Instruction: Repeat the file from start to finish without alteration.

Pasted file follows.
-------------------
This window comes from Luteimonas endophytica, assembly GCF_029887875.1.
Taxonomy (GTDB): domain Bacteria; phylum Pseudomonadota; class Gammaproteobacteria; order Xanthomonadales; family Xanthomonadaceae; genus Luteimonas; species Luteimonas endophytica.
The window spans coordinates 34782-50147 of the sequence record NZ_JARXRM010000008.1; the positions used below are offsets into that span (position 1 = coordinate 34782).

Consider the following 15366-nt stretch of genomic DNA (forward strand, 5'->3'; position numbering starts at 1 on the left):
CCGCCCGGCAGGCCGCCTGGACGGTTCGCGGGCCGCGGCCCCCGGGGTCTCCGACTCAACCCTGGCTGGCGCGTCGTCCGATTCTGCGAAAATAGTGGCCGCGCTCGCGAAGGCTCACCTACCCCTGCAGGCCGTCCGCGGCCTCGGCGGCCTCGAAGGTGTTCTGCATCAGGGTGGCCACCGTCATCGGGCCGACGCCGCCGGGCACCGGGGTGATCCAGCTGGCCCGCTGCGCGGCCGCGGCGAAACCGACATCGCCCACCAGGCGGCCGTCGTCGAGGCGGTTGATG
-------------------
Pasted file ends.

This window comes from Luteimonas endophytica, assembly GCF_029887875.1.
Taxonomy (GTDB): domain Bacteria; phylum Pseudomonadota; class Gammaproteobacteria; order Xanthomonadales; family Xanthomonadaceae; genus Luteimonas; species Luteimonas endophytica.
The window spans coordinates 34782-50147 of the sequence record NZ_JARXRM010000008.1; the positions used below are offsets into that span (position 1 = coordinate 34782).

Consider the following 15366-nt stretch of genomic DNA (forward strand, 5'->3'; position numbering starts at 1 on the left):
CCGCCCGGCAGGCCGCCTGGACGGTTCGCGGGCCGCGGCCCCCGGGGTCTCCGACTCAACCCTGGCTGGCGCGTCGTCCGATTCTGCGAAAATAGTGGCCGCGCTCGCGAAGGCTCACCTACCCCTGCAGGCCGTCCGCGGCCTCGGCGGCCTCGAAGGTGTTCTGCATCAGGGTGGCCACCGTCATCGGGCCGACGCCGCCGGGCACCGGGGTGATCCAGCTGGCCCGCTGCGCGGCCGCGGCGAAACCGACATCGCCCACCAGGCGGCCGTCGTCGAGGCGGTTGATG